The "game is almost up" for the all-male Catholic Church, former president Mary McAleese has said.
She said the church’s “clericalised citadel is increasingly of zero interest to many Christian women who grow up in the Catholic tradition”.
“The church prizes the clerical male above all others in the church. Above women, above truth and disgracefully above clerically abused children. The game is almost up,” she said.
Mrs McAleese was speaking after an announcement by theologian Mary T Malone (80) that she is leaving the "men's church" to become "a member of women's Christianity, a loose association of women's groups who celebrate their Christian faith outside the Catholic Church".
A nun for 17 years before she married her late husband, Ms Malone retired back to Ireland in 1997 after teaching theology for almost 40 years in Canada.
Living in Wexford, she is the author of a trilogy on Women and Christianity (2000, 2001, 2003); Praying with the Women Mystics (2006); and The Elephant in the Church: A Woman's Tract for Our Times (2014).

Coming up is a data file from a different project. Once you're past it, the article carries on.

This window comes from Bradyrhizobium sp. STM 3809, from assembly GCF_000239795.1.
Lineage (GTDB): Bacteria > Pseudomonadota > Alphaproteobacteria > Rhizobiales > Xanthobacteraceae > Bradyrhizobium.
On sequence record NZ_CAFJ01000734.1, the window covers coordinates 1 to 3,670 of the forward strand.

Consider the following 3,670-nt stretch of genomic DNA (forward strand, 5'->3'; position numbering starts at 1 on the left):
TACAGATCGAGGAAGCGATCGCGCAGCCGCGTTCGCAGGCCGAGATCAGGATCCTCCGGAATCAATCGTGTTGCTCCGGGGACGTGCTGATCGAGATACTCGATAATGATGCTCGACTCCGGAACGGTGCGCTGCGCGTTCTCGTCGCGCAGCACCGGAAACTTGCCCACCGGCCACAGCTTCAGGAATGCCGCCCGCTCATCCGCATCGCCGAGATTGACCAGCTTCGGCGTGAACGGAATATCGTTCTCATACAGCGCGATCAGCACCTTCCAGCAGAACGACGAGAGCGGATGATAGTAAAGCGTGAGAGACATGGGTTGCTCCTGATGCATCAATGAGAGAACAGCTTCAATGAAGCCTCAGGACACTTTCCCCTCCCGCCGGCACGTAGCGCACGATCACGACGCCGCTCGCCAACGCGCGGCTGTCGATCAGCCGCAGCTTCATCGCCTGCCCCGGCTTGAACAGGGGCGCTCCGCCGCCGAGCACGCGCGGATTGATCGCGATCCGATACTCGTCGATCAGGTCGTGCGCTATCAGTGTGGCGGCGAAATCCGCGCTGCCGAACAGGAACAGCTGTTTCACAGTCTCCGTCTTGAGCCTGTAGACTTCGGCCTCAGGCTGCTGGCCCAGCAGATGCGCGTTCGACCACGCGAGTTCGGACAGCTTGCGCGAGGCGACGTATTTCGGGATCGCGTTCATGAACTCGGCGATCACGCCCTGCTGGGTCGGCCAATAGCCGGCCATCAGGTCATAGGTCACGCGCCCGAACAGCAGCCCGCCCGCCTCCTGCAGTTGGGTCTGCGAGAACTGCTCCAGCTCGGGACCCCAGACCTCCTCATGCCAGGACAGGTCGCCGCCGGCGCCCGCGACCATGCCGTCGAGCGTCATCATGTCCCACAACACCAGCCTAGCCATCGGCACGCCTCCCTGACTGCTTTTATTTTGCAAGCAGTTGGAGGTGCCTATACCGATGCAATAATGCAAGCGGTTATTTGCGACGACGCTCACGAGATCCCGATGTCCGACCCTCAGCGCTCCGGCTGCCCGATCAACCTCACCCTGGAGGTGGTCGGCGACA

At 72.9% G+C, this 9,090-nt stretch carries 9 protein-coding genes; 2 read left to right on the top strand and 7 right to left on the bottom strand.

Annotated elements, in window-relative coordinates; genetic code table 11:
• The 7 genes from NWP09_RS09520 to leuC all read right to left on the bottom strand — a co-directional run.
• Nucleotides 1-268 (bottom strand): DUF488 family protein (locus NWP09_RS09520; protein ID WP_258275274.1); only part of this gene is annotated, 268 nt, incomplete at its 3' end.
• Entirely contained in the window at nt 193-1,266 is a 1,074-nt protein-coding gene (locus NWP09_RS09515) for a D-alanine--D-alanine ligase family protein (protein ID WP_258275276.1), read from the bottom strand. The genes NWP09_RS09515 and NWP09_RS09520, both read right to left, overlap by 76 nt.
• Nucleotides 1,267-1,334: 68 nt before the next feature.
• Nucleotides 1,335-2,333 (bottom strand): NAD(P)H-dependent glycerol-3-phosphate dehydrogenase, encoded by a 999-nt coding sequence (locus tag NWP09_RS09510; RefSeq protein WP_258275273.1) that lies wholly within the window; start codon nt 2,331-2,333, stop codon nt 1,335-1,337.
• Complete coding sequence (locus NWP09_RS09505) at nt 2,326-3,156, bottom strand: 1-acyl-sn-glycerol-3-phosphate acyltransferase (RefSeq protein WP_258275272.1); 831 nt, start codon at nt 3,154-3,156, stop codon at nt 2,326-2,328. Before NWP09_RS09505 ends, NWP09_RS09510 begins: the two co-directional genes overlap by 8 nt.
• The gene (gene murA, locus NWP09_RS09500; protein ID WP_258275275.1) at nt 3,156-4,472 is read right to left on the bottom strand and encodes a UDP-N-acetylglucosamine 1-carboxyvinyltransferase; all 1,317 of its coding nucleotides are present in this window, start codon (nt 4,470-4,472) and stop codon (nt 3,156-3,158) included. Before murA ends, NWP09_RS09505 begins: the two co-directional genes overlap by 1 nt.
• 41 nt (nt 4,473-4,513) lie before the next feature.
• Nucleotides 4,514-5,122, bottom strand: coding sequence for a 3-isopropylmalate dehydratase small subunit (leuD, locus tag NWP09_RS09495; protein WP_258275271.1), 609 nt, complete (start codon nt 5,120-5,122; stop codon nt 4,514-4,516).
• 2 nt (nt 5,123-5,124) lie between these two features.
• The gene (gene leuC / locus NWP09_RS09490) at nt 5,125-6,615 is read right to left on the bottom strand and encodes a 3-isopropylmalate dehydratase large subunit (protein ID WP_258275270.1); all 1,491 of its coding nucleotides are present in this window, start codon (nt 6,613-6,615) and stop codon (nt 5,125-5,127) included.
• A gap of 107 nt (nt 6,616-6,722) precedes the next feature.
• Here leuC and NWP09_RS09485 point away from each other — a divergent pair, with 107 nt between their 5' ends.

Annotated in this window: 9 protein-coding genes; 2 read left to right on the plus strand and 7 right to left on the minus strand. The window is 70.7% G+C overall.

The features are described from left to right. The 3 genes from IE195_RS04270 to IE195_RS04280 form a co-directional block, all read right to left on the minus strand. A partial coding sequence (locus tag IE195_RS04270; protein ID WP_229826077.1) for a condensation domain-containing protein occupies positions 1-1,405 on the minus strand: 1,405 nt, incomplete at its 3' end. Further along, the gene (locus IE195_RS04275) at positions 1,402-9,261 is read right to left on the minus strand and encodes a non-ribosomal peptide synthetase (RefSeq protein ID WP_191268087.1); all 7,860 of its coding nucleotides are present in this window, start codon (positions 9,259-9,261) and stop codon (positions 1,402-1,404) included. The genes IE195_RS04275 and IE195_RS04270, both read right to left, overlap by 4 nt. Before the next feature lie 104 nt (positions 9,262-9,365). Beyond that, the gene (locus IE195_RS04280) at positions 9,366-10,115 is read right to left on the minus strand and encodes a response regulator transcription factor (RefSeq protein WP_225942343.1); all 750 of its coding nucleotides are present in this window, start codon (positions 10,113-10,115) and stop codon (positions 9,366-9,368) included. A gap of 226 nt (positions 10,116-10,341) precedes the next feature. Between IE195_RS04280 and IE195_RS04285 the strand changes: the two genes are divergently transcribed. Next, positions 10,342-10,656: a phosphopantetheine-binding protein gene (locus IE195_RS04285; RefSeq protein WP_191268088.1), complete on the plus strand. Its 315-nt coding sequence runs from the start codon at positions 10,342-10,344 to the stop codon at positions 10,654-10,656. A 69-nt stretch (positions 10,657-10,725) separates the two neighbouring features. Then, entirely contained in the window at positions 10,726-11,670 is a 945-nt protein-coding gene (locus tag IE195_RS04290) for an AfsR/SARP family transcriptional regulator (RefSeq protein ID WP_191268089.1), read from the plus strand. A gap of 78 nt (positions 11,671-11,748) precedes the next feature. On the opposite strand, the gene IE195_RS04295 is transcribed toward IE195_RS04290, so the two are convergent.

A revised edition of the latter book was republished in Dublin last Friday to mark International Women’s Day.
Mrs McAleese made her comments in a foreword to the revised edition of the book. She said Ms Malone's departure "sends a stark message" to the Catholic Church.
“If someone of the calibre of Mary T Malone - historian, theologian, nun, Catholic and committed Christian is walking away, then it should be a warning to the Catholic Church’s all male magisterium that their clericalised citadel is increasingly of zero interest to many Christian women who grow up in the Catholic tradition. Why? Because the game is up.”
Speaking to The Irish Times, Ms Malone said she continues to pray three times a day "but I am out of the Catholic church". She said women members have to start "doing things" to bring about change.
She has noted how “from 55 AD to 1970 AD the church was completely male”. Mark’s gospel recorded that the men abandoned Jesus at the end, she said.
“They disappeared. And there were some women there, standing at a distance. They had been there all the time. There were no men supporting Jesus at the crucifixion. The women were at the resurrection. The women founded Christianity! How did the men get back?”
She said it was in 55 AD that St Paul wrote ‘Let the women be silent in Churches’ as the view was that women’s prayers, thoughts and theology did not count.
Pope Paul Vl asked bible scholars to examine Paul's 'women be silent' statement and advise whether this was pastoral in a particular place or whether it was a forever truth. The scholars concluded that it was a pastoral statement, Ms Malone said.